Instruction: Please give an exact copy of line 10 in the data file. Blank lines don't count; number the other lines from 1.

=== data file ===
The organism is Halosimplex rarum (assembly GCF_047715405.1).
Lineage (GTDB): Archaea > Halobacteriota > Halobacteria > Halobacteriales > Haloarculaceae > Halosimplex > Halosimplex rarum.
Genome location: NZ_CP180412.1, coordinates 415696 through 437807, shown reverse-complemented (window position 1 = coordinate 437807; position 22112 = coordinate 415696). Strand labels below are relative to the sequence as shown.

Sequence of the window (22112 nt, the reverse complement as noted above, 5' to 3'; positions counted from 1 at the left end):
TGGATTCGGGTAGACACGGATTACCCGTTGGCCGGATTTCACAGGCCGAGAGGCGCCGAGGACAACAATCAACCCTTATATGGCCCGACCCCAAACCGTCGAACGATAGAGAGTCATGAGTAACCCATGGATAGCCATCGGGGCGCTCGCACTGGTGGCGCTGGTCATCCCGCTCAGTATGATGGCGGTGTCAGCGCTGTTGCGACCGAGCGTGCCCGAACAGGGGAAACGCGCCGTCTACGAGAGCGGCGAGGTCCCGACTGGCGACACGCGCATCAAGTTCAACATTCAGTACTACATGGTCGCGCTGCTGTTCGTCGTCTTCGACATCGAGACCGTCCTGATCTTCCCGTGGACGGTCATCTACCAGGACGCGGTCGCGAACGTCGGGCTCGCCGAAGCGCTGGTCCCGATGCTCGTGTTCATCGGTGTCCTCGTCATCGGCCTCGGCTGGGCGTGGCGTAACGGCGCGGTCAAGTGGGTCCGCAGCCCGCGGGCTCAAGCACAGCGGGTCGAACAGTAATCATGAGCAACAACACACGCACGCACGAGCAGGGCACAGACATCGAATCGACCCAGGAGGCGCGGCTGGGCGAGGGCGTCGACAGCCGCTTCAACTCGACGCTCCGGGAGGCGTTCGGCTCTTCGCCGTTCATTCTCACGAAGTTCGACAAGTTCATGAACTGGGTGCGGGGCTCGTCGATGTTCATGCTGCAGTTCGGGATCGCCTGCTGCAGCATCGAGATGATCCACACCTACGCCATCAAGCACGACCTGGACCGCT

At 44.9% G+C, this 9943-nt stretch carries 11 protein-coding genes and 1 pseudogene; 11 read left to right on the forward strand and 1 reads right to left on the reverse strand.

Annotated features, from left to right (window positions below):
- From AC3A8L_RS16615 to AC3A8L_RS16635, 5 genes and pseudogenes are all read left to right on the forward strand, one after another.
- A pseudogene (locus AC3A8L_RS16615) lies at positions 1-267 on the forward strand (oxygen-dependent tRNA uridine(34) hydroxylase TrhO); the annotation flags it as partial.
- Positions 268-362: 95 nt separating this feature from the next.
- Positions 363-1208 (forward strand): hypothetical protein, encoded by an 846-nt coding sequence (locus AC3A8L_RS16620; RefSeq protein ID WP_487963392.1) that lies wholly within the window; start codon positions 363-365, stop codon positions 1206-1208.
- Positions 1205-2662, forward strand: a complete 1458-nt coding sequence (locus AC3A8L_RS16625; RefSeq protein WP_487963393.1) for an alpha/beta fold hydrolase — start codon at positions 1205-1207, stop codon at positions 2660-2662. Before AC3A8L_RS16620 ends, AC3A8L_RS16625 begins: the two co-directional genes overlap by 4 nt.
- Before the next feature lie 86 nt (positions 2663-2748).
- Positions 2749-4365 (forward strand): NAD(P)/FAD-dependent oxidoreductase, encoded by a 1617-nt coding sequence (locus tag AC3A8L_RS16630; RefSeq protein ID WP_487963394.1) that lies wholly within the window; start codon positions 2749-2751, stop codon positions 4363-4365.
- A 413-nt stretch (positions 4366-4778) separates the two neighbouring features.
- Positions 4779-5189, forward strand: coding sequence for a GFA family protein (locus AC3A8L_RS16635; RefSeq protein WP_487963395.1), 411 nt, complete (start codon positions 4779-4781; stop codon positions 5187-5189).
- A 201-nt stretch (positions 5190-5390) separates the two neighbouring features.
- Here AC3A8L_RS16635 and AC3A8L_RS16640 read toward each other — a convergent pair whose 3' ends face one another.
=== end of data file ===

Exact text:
- Positions 268-362: 95 nt separating this feature from the next.